We then departed the Saints and headed north for the Sunsail base in Guadeloupe. It was a great sail and as we neared Guadeloupe we had rain showers. It was nice to get the boat washed with fresh water. Upon arrival, we put Mark in the dinghy to reconnoiter. He came back and we backed into the Sunsail docks and filled with fresh water. It was hot with no breeze so Joe, Sandi and I went back to the river and went for a refreshing swim. There were showers (no hot water) at the Sunsail base so I stood under the shower to my heart’s content, as I did not have to worry about the precious boat water. That evening we went to a pizza place Sunsail had directed us to. It was closed. So a little further down the road was a Pizza King. Everything was in French, but we got what we wanted, almost. The next morning Mark checked us out of Guadeloupe and Joe, Sandi and I went to the market to get provisions for our trip back to Antigua. We hired a driver to take us for a tour of Basse Terre, the larger of the two halves of Guadeloupe. Our drive out was amazing. We went through Point a Pitre, a very big city. We were on a 6-lane freeway with lots of congestion. As we drove into the more rural area there were large fields of sugar cane and pineapples. We then drove into the rain forest. The driver dropped us off at the top of muddy hill and we began our climb down. The trail was like a ski hill only hot. By the time we got to the bottom, our legs were covered with clay. The bottom had a waterfall and a fresh water pond. We washed off the mud and went for a swim. The area was so beautiful it was worth the trip down. The trip back up was easy in comparison. Our driver then took us to a seaside restaurant on a black sand beach. Nearby was Pigeon Island which is a Cousteau Underwater Park. We had no Euros and the restaurant would not take a credit card so we, with the help of our driver, finally talked them into taking dollars. We drove back through the rain forest and it was raining. Our driver said it rained every day. When we got back we all had long showers and cleaned our shoes. That evening Mark and Mary Jo went out for dinner and Sandi and I brought pizza back to boat and Joe, Sandi and I ate under the stars.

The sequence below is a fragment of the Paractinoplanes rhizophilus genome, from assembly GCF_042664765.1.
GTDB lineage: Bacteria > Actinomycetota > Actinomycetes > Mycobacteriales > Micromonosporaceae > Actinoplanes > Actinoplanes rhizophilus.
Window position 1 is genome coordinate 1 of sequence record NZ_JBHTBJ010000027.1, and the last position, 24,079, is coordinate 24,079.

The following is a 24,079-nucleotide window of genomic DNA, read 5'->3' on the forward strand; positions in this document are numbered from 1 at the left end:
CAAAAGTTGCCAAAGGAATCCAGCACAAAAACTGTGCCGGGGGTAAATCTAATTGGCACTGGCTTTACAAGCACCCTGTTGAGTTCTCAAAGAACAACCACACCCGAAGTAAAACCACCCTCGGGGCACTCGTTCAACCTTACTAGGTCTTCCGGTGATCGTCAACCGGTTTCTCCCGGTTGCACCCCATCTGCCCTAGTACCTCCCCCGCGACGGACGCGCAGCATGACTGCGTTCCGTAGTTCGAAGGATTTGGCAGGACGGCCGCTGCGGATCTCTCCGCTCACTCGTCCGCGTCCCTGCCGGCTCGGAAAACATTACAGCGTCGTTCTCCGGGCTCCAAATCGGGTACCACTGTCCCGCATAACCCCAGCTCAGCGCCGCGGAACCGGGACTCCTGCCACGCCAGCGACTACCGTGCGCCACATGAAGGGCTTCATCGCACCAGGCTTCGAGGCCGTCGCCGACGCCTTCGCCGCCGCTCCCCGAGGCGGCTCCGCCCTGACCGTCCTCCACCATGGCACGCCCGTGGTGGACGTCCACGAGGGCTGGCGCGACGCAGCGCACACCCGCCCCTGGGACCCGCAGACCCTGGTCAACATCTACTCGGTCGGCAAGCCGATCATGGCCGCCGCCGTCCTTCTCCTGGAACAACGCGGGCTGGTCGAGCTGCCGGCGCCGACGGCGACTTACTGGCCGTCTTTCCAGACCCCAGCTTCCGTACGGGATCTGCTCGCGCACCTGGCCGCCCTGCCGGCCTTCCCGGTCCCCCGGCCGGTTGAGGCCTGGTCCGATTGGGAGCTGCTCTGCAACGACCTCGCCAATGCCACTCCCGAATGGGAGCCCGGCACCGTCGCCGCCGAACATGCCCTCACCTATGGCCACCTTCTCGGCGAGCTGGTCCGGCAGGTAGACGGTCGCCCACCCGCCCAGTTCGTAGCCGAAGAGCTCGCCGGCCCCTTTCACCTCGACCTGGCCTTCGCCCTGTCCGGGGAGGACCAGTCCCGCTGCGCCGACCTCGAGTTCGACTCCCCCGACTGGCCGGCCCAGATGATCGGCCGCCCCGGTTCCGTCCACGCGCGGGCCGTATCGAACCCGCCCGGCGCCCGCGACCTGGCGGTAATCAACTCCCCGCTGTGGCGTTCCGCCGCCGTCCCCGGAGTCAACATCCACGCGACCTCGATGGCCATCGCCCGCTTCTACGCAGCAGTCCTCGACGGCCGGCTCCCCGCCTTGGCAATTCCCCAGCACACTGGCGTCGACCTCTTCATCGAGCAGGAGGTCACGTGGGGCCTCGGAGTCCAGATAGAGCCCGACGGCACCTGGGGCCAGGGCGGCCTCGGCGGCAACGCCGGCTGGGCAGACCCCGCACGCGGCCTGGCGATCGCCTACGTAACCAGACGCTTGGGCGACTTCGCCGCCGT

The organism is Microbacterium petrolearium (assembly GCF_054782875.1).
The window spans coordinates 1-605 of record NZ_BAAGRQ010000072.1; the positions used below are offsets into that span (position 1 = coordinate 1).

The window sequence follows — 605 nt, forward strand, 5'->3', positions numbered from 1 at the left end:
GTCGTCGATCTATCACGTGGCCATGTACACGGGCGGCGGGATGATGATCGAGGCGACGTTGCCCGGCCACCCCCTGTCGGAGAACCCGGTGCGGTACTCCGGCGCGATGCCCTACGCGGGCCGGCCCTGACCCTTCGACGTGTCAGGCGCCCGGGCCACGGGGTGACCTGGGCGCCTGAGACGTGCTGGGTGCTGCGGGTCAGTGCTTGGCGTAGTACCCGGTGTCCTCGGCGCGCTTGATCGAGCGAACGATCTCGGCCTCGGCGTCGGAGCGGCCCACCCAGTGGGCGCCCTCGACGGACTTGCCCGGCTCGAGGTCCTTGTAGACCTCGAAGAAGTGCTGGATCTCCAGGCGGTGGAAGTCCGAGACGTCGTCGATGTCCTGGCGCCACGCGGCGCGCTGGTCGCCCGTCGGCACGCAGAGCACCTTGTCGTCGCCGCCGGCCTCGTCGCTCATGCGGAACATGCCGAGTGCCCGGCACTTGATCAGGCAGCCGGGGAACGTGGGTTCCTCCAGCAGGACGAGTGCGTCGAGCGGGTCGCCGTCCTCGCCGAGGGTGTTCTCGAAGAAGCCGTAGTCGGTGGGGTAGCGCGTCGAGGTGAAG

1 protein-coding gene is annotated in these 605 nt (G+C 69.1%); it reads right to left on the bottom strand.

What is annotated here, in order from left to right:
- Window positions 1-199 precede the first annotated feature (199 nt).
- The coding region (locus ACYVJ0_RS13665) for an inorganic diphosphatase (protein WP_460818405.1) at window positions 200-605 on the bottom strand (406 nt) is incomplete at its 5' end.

The next morning I got Mark and Joe up at 3:30 a.m., as we had to be at the bridge at 5 a.m. The bridge on the Rivere Salee opened promptly and the southbound boats came through first. The bridge was so narrow; it didn’t appear we would fit. However, a catamaran went through before us, so we knew we could make it. We reached the next bridge at 5:30 a.m. and again it opens promptly. The trip through the river was uneventful with a moon and the dawn beginning to appear. By the time we reached the ocean it was daylight and we set sail for Antigua. We had a reach all day doing 7 knots. We caught another Bonita Tuna, but again set him free. We arrived at English Harbor and went to the fuel dock. Sylvan came to the boat and filled the boat with fuel and then backed the boat to the dock. Joe, Sandi and I went snorkeling at the mouth of English Harbor where we saw our first Barracuda of this trip. We beached the dinghy on a secluded beach and lounging in the sun was a beautiful young lady topless with a thong bikini bottom. Quite a sight. Joe and I then walked up to Fort Berkeley to see all of English Harbor. That night we ate at a nearby restaurant and then went to Falmouth Harbor for ice cream and a walk on the dock. The crew from Maltese Falcon was auctioning off donations to raise money for a crew member that had seriously injured himself. Over 100 people were bidding.
The next morning my alarm went off at 6:30 and we packed and cleaned the boat. Mark went to check us into Antigua with immigration and naturally they were late. We found the fastest taxi driver on the island and made the check-in at the airport with only a few minutes to spare. It was a great trip and I would recommend it for anyone with sailing experience.